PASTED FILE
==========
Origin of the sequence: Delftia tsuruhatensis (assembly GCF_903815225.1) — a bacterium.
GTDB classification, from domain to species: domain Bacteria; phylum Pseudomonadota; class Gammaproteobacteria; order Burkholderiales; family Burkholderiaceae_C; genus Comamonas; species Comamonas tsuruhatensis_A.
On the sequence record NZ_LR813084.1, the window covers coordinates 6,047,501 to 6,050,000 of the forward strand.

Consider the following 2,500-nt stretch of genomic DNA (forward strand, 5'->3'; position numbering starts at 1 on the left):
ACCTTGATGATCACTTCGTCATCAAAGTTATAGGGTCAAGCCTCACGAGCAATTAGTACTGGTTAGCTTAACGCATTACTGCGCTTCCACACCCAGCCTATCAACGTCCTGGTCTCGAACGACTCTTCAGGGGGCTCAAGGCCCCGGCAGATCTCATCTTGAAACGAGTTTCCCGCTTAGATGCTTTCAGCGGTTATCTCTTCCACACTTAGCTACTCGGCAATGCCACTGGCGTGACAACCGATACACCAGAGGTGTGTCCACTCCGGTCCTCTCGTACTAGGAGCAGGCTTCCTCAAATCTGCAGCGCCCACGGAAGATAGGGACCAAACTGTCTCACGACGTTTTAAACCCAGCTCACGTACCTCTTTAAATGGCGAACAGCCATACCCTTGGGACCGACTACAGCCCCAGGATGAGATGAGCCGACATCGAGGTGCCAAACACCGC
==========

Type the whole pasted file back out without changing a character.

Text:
Origin of the sequence: Delftia tsuruhatensis (assembly GCF_903815225.1) — a bacterium.
GTDB classification, from domain to species: domain Bacteria; phylum Pseudomonadota; class Gammaproteobacteria; order Burkholderiales; family Burkholderiaceae_C; genus Comamonas; species Comamonas tsuruhatensis_A.
On the sequence record NZ_LR813084.1, the window covers coordinates 6,047,501 to 6,050,000 of the forward strand.

Consider the following 2,500-nt stretch of genomic DNA (forward strand, 5'->3'; position numbering starts at 1 on the left):
ACCTTGATGATCACTTCGTCATCAAAGTTATAGGGTCAAGCCTCACGAGCAATTAGTACTGGTTAGCTTAACGCATTACTGCGCTTCCACACCCAGCCTATCAACGTCCTGGTCTCGAACGACTCTTCAGGGGGCTCAAGGCCCCGGCAGATCTCATCTTGAAACGAGTTTCCCGCTTAGATGCTTTCAGCGGTTATCTCTTCCACACTTAGCTACTCGGCAATGCCACTGGCGTGACAACCGATACACCAGAGGTGTGTCCACTCCGGTCCTCTCGTACTAGGAGCAGGCTTCCTCAAATCTGCAGCGCCCACGGAAGATAGGGACCAAACTGTCTCACGACGTTTTAAACCCAGCTCACGTACCTCTTTAAATGGCGAACAGCCATACCCTTGGGACCGACTACAGCCCCAGGATGAGATGAGCCGACATCGAGGTGCCAAACACCGC